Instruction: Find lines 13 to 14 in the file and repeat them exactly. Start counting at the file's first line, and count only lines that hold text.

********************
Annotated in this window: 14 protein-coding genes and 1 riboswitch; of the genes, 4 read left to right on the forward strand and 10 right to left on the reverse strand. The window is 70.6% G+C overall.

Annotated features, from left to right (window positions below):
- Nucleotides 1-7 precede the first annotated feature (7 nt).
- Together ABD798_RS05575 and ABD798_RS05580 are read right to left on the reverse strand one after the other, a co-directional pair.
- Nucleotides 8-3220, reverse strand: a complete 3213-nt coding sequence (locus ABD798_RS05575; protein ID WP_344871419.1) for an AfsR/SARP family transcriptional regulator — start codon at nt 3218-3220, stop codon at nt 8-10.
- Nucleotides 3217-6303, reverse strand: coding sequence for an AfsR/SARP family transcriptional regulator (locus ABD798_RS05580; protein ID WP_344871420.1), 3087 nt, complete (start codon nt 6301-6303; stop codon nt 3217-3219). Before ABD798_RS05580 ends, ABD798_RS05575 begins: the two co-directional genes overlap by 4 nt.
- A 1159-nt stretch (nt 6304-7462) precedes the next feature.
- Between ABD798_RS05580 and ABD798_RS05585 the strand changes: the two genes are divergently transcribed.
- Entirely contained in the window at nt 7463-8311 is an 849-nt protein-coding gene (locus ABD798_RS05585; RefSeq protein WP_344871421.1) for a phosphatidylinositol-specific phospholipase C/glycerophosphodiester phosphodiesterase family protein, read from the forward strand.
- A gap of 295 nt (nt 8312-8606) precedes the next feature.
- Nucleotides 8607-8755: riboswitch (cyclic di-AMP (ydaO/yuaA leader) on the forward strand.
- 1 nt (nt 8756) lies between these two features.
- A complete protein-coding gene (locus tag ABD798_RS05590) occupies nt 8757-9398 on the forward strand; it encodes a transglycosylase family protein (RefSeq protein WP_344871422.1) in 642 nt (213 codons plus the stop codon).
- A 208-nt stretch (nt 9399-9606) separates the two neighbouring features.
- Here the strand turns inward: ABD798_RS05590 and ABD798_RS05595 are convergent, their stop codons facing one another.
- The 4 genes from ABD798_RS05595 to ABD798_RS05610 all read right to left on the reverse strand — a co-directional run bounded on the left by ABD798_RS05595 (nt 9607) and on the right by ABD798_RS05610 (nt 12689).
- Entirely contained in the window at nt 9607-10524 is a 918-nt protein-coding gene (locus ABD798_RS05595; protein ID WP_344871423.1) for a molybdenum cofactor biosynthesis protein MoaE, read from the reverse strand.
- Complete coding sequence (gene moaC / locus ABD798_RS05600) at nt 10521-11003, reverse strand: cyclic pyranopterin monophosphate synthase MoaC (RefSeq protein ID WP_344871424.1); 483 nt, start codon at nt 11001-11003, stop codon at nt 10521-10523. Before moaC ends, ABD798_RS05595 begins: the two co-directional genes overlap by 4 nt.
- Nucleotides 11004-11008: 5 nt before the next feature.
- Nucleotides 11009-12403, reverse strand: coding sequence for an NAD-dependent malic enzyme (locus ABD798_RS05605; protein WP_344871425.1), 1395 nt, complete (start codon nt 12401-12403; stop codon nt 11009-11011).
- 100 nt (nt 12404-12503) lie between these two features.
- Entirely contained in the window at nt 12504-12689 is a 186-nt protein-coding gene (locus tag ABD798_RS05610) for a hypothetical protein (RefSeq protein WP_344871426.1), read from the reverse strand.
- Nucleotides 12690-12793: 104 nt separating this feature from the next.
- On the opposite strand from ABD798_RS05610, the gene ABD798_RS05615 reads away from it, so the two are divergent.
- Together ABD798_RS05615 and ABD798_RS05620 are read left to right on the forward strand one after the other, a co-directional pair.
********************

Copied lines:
- A complete protein-coding gene (locus tag ABD798_RS05590) occupies nt 8757-9398 on the forward strand; it encodes a transglycosylase family protein (RefSeq protein WP_344871422.1) in 642 nt (213 codons plus the stop codon).
- A 208-nt stretch (nt 9399-9606) separates the two neighbouring features.